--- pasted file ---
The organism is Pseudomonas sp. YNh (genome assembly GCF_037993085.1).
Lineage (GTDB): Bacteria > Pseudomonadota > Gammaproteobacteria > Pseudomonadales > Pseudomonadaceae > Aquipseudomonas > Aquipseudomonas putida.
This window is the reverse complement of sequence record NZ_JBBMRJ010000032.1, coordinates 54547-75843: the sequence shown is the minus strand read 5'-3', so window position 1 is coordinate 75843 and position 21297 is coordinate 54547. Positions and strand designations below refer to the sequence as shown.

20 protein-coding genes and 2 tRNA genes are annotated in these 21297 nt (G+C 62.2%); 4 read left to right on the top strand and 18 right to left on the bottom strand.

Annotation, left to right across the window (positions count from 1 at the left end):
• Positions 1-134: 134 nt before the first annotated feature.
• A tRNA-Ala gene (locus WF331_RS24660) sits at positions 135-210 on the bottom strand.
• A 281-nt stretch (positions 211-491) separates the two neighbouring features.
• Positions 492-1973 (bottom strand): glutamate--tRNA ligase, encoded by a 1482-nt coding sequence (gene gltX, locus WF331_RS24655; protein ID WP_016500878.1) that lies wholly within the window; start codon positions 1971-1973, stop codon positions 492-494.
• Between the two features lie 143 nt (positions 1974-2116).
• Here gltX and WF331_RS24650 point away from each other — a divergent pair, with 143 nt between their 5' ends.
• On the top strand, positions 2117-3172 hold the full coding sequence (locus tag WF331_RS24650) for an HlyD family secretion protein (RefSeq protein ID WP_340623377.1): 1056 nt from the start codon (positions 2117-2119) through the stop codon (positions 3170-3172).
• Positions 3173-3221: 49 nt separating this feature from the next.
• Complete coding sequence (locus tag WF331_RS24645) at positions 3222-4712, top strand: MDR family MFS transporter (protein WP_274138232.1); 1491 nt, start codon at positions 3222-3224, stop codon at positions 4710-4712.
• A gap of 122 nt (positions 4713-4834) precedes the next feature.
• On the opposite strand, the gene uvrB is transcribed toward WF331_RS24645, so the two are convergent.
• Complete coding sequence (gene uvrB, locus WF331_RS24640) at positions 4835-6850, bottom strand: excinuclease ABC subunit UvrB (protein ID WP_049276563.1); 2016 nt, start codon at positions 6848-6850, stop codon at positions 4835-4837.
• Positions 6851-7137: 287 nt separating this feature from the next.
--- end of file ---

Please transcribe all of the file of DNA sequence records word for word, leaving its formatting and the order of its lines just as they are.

The organism is Pseudomonas sp. YNh (genome assembly GCF_037993085.1).
Lineage (GTDB): Bacteria > Pseudomonadota > Gammaproteobacteria > Pseudomonadales > Pseudomonadaceae > Aquipseudomonas > Aquipseudomonas putida.
This window is the reverse complement of sequence record NZ_JBBMRJ010000032.1, coordinates 54547-75843: the sequence shown is the minus strand read 5'-3', so window position 1 is coordinate 75843 and position 21297 is coordinate 54547. Positions and strand designations below refer to the sequence as shown.

20 protein-coding genes and 2 tRNA genes are annotated in these 21297 nt (G+C 62.2%); 4 read left to right on the top strand and 18 right to left on the bottom strand.

Annotation, left to right across the window (positions count from 1 at the left end):
• Positions 1-134: 134 nt before the first annotated feature.
• A tRNA-Ala gene (locus WF331_RS24660) sits at positions 135-210 on the bottom strand.
• A 281-nt stretch (positions 211-491) separates the two neighbouring features.
• Positions 492-1973 (bottom strand): glutamate--tRNA ligase, encoded by a 1482-nt coding sequence (gene gltX, locus WF331_RS24655; protein ID WP_016500878.1) that lies wholly within the window; start codon positions 1971-1973, stop codon positions 492-494.
• Between the two features lie 143 nt (positions 1974-2116).
• Here gltX and WF331_RS24650 point away from each other — a divergent pair, with 143 nt between their 5' ends.
• On the top strand, positions 2117-3172 hold the full coding sequence (locus tag WF331_RS24650) for an HlyD family secretion protein (RefSeq protein ID WP_340623377.1): 1056 nt from the start codon (positions 2117-2119) through the stop codon (positions 3170-3172).
• Positions 3173-3221: 49 nt separating this feature from the next.
• Complete coding sequence (locus tag WF331_RS24645) at positions 3222-4712, top strand: MDR family MFS transporter (protein WP_274138232.1); 1491 nt, start codon at positions 3222-3224, stop codon at positions 4710-4712.
• A gap of 122 nt (positions 4713-4834) precedes the next feature.
• On the opposite strand, the gene uvrB is transcribed toward WF331_RS24645, so the two are convergent.
• Complete coding sequence (gene uvrB, locus WF331_RS24640) at positions 4835-6850, bottom strand: excinuclease ABC subunit UvrB (protein ID WP_049276563.1); 2016 nt, start codon at positions 6848-6850, stop codon at positions 4835-4837.
• Positions 6851-7137: 287 nt separating this feature from the next.